Hugh Viney (below), headmaster of Minerva’s Virtual Academy, told me that he’s now getting upwards of 50 parental enquiries a week and reckons his online school will be four times its current size come September.
But for many parents, leaving conventional education to embrace schooling online is a massive step and there are some big hurdles to overcome first. So, we caught up with Hugh to tackle the elephants in the room about online schooling, and find out which families could benefit most from it.
1/ Will my kids miss out on the social side of school?
For many parents, the idea of kids learning at home and not physically alongside their peers is off-putting, but there are a few points to consider. Firstly, as we all know, not all kids flourish at school. Hugh says one of the main drivers behind Minerva’s Virtual Academy is mental health. For some kids, the social anxiety, and possibly even bullying, that comes with school life stops them from realising their potential. Once the social pressure has been taken off, these kids can start to enjoy learning again.
Secondly, one of the four pillars of Minerva’s ethos is the school community, so kids have a weekly online school assembly, where they’re encouraged to talk about their achievements and their efforts are celebrated. There’s also extra-curricular group work, wellbeing classes and live lessons. Kids at Minerva can’t hide at the back of class, and even those not comfortable with speaking up in an online lesson are encouraged to type their input in order to interact. The class sizes of no more than 20 and the security of remote learning means some kids feel safer to contribute and put their hands up – no shrinking violets here.
Once a week Minerva’s students do “World Changers” – group projects that have seen them work with institutions including the UN and the International Space Station Education Trust to work together to solve problems and generate new ideas. The focus is on learning for its own sake, creative thinking, problem solving and working collaboratively.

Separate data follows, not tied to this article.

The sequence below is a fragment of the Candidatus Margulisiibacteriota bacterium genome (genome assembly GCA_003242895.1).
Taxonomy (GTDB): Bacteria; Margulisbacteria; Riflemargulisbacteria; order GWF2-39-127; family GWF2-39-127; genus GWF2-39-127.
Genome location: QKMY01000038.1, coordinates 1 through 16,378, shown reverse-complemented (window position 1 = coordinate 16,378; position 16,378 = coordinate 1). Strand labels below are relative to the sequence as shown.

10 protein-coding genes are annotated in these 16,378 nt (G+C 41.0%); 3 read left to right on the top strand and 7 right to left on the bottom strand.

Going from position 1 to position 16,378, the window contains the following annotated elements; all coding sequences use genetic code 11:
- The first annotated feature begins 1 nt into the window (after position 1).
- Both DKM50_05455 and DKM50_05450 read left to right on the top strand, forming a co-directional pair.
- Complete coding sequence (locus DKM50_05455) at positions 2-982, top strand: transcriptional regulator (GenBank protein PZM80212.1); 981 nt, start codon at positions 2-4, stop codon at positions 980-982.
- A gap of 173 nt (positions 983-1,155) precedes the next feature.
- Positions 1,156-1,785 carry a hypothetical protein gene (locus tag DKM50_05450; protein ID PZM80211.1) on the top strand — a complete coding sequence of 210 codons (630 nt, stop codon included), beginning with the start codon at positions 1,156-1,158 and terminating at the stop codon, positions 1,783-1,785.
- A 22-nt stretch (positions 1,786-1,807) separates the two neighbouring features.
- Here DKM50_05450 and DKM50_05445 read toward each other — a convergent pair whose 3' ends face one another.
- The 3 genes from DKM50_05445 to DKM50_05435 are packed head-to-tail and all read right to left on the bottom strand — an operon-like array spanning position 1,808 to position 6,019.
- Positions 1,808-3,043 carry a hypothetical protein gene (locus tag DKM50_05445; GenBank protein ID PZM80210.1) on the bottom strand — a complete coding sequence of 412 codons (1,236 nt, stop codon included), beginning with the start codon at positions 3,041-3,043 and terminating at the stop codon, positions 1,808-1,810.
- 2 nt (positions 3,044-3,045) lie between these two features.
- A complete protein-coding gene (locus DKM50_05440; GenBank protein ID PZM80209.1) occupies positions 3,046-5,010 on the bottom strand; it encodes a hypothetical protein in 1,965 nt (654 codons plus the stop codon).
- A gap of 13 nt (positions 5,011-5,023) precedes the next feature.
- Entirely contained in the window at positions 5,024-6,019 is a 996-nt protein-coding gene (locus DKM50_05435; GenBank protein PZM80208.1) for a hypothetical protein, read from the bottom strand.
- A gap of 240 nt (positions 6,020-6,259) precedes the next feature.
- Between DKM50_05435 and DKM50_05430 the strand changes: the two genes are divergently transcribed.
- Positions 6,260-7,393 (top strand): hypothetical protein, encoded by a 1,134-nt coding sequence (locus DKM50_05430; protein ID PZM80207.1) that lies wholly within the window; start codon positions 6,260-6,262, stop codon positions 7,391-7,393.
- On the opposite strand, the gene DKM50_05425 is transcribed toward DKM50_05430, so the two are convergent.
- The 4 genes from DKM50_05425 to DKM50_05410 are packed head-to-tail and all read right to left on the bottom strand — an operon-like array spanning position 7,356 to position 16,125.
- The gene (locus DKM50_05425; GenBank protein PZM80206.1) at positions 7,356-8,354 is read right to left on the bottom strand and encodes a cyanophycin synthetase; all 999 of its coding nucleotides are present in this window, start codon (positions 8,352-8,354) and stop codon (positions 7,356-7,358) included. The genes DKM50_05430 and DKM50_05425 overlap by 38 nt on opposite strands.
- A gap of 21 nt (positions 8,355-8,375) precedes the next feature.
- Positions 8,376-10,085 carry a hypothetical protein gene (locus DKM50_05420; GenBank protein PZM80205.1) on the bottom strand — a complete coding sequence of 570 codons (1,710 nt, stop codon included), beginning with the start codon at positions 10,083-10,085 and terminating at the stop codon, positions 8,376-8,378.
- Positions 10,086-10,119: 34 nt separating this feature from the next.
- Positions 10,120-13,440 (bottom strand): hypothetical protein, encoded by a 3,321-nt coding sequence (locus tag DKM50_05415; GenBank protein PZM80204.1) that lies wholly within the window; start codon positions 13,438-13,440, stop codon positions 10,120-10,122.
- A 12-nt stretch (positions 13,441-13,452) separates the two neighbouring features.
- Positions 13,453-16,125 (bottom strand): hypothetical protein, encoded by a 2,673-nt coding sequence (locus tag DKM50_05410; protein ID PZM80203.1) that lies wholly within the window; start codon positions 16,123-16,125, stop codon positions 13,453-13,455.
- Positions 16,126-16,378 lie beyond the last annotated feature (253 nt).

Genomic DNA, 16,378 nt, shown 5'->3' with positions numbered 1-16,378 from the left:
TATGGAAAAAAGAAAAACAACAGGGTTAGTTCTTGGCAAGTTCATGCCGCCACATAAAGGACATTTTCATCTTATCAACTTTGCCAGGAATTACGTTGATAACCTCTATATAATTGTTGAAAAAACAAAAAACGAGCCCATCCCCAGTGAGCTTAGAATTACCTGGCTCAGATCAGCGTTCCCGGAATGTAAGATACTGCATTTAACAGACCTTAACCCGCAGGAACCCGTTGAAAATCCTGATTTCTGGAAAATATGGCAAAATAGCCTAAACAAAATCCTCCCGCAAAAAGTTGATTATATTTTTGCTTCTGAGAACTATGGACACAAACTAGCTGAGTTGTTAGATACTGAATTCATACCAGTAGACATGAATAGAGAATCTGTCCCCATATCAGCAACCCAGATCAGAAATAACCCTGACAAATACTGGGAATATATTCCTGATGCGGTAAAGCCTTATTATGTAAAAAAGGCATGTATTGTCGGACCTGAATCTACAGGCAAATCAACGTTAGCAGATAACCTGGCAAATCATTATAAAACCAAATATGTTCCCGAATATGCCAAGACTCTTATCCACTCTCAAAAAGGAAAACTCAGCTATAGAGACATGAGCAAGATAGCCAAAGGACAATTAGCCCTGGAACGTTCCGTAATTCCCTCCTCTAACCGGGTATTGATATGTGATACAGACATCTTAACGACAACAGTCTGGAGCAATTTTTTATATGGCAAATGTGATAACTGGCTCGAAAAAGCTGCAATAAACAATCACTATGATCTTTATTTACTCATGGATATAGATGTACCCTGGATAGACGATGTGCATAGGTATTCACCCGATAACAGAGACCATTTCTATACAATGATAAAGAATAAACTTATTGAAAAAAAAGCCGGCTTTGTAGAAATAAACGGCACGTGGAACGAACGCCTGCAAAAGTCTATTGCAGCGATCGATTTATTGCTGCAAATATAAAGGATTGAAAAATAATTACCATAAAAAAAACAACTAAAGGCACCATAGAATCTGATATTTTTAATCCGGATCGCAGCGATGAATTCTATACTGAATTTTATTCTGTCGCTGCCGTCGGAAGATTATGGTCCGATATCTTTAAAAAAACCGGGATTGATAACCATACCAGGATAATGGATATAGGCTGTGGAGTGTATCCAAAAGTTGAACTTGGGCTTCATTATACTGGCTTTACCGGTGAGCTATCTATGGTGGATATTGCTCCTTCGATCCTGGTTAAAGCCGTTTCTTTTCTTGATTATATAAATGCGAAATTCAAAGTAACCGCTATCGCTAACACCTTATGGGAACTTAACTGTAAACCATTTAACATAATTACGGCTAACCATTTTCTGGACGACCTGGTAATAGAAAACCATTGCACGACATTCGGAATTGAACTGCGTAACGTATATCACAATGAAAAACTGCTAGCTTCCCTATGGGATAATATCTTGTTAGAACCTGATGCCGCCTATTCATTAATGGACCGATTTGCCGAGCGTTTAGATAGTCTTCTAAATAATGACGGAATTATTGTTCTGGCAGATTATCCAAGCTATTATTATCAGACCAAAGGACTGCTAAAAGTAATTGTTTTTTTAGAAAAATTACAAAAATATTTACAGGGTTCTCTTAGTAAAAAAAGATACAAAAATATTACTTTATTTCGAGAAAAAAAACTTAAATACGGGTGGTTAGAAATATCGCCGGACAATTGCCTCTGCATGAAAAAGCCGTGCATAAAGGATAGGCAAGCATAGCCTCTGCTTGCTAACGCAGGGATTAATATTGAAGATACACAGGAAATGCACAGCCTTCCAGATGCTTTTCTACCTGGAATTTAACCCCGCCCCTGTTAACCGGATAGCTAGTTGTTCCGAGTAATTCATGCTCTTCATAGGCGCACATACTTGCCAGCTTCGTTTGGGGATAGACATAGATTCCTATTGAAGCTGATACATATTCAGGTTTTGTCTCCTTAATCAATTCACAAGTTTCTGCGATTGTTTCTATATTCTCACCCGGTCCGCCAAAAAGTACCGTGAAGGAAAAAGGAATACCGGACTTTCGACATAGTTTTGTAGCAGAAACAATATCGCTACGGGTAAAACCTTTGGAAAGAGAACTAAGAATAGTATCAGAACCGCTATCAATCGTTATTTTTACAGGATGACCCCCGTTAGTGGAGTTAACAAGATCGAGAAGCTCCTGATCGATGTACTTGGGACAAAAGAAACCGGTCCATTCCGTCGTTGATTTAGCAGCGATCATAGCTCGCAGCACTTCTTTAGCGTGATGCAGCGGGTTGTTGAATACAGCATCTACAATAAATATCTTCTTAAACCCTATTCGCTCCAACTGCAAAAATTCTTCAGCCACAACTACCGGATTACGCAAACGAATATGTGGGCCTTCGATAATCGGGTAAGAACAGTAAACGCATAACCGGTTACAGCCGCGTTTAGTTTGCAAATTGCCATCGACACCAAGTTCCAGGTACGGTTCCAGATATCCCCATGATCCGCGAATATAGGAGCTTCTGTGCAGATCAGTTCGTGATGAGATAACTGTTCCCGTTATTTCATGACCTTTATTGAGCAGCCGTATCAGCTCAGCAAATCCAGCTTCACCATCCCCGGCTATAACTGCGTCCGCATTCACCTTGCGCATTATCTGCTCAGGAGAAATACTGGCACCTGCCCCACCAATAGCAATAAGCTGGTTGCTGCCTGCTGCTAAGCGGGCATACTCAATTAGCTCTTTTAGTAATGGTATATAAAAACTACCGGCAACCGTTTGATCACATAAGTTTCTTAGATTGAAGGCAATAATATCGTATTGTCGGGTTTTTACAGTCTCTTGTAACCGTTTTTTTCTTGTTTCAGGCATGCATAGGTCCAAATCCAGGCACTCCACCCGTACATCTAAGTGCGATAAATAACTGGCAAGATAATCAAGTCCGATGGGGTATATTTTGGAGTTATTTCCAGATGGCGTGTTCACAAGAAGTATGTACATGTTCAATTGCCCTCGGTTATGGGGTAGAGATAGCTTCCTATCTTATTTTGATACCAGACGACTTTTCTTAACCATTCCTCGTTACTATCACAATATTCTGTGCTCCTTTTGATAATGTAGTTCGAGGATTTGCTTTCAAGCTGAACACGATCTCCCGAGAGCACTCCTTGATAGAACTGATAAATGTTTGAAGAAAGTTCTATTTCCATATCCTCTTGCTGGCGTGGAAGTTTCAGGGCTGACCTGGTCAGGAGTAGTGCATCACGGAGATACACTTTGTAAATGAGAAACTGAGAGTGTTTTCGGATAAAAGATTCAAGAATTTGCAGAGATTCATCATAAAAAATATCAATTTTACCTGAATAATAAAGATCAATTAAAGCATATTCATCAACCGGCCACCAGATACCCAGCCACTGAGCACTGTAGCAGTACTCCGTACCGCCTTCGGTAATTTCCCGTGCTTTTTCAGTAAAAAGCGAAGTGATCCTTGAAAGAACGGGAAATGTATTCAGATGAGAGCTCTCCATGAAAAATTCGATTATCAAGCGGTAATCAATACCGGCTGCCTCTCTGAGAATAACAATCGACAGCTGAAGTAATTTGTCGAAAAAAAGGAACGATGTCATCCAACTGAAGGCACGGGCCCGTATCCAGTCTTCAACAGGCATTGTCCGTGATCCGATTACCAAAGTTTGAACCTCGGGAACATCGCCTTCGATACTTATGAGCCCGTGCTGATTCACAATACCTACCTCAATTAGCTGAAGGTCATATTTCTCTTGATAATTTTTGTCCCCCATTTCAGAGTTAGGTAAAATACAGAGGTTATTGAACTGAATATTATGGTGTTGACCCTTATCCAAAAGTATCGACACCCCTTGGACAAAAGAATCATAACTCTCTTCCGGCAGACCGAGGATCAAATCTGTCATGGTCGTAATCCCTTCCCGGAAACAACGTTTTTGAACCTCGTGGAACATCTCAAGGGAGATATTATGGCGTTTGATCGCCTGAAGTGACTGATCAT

2/ Will they play any sport?
So online schools can’t replicate the team sports of conventional schools, but instead they can encourage students to join local clubs and celebrate their successes when they do. Mentors, who are the one-to-one tutors that meet with Minerva students every two weeks, encourage sports outside of school and set goals for their charges to give them the nudge they need to take part.
Secondly, it’s actually because of sporting excellence that some kids join Minerva. Hugh has had divers and Olympic swimmers using Minerva’s online tutors in the past, which is also pretty inspiring for the kids learning alongside them.
Where competition can be virtual, like E-Sports (gaming), there’s scope for competition, and one day Hugh even hopes for inter online school E-sports leagues.
3/ How can they learn without being in a classroom?
The virtual learning platform and one-to-one mentor support at Minerva means students’ progress is tracked at every step and because of the tech, parents can get a regular update on their kids progress, rather than having to wait for a twice-yearly parents’ evening.
This isn’t an alternative to the national curriculum – students at Minerva are preparing for conventional GCSEs, Btec and A-Levels and take them at local test centres at the same time as other students.